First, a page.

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Solving SDGE Models: Approximation About The Stochastic Steady State

Author

Listed:
  • Michel Juillard

    () (Economic modelling Czech National Bank)

  • Ondra Kamenik

Abstract

Recently, there has been many applications of perturbation methods for solving stochastic dynamic general equilibrium models. However, in standard applications of the perturbation method, the Taylor expansion is always computed around the deterministic steady state. Because of nonlinearities, the center of the ergodic distribution of the endogenous variables can be away from the deterministic steady state, making it not the best point around which to take the approximation. In this paper, we advocate the computation of the approximation around the stochastic steady state. We define the stochastic steady state as the point of the state space where, in absence of shocks in that period, agents would choose to remain although that there are taking into account future volatility. The paper suggests a simple and practical way of calculating the approximation at the stochastic steady state. The proposed method, instead of doing one big leap toward uncertainty, makes a few smaller steps adding a new portion of uncertainity in each. Each step corresponds to a problem of finding an approximation of the decision rule with smaller shocks than in the original problem; hence the method is practical, since it allows using an existing implementation of perturbation method. The paper provides results on a few example models using a framework of Dynare++.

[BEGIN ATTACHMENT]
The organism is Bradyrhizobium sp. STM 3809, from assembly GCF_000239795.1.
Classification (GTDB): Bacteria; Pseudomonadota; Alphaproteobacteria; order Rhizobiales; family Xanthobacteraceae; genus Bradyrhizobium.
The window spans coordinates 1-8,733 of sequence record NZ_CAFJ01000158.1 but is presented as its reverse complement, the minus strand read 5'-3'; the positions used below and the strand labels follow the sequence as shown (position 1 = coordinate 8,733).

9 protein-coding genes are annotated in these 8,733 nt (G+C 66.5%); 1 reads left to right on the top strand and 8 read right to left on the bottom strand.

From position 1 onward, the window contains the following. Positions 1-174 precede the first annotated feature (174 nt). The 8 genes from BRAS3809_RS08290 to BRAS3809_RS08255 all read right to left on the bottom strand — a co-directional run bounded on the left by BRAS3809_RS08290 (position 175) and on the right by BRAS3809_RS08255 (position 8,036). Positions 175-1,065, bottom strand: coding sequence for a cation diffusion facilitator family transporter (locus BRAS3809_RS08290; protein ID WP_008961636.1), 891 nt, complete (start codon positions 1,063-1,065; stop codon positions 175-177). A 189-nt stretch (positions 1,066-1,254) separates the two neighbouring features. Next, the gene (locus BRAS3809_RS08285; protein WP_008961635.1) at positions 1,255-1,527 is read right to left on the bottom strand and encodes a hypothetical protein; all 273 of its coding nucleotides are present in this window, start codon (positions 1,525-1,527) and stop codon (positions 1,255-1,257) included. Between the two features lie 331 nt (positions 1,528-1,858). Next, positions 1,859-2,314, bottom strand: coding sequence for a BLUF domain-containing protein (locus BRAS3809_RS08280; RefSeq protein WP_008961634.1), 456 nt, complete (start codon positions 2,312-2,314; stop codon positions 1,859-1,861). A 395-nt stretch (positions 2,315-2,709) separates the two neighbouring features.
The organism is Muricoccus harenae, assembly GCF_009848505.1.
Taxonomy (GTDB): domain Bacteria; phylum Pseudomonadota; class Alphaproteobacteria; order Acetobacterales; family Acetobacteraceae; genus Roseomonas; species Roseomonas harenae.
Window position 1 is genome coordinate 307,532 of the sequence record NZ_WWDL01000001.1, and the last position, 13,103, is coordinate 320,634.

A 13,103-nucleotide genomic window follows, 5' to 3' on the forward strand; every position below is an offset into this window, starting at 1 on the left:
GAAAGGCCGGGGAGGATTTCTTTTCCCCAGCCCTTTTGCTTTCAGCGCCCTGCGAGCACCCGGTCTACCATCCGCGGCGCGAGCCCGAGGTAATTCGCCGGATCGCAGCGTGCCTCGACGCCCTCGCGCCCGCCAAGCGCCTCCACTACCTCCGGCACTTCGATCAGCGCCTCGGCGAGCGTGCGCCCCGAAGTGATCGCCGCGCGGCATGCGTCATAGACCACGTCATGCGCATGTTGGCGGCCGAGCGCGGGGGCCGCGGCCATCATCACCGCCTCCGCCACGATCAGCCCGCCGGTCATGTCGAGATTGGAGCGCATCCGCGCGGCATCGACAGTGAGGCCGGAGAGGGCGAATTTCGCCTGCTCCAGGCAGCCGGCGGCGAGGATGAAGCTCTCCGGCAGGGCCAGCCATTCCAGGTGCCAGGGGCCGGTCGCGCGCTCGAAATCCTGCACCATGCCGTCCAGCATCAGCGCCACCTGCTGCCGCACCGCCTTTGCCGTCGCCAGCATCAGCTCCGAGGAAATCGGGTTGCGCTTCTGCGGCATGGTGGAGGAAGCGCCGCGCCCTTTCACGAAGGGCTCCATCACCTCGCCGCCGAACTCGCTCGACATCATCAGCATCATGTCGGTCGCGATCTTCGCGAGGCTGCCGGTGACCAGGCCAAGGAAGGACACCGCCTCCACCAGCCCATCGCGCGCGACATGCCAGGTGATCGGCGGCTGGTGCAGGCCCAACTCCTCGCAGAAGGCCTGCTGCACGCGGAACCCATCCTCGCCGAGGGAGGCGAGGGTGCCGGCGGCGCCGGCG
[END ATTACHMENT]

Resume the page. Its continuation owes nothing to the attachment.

Suggested Citation

  • Michel Juillard & Ondra Kamenik, 2005. "Solving SDGE Models: Approximation About The Stochastic Steady State," Computing in Economics and Finance 2005 106, Society for Computational Economics.
  • Handle: RePEc:sce:scecf5:106
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    Cited by:

    1. Mumtaz, Haroon & Theodoridis, Konstantinos, 2017. "Common and country specific economic uncertainty," Journal of International Economics, Elsevier, vol. 105(C), pages 205-216.
    2. Matthias Hoffmann & Michael Krause & Peter Tillmann, 2014. "International Capital Flows, External Assets and Output Volatility," MAGKS Papers on Economics 201442, Philipps-Universität Marburg, Faculty of Business Administration and Economics, Department of Economics (Volkswirtschaftliche Abteilung).
    3. Adema, Y. & Bonenkamp, J. & Meijdam, A.C., 2011. "Retirement Flexibility and Portfolio Choice," Discussion Paper 2011-077, Tilburg University, Center for Economic Research.
    4. Nicolas Coeurdacier & Helene Rey & Pablo Winant, 2011. "The Risky Steady State," American Economic Review, American Economic Association, vol. 101(3), pages 398-401, May.
    5. repec:eee:inecon:v:111:y:2018:i:c:p:143-158 is not listed on IDEAS

    More about this item

    JEL classification:

    • C61 - Mathematical and Quantitative Methods - - Mathematical Methods; Programming Models; Mathematical and Simulation Modeling - - - Optimization Techniques; Programming Models; Dynamic Analysis
    • C63 - Mathematical and Quantitative Methods - - Mathematical Methods; Programming Models; Mathematical and Simulation Modeling - - - Computational Techniques
    • E37 - Macroeconomics and Monetary Economics - - Prices, Business Fluctuations, and Cycles - - - Forecasting and Simulation: Models and Applications

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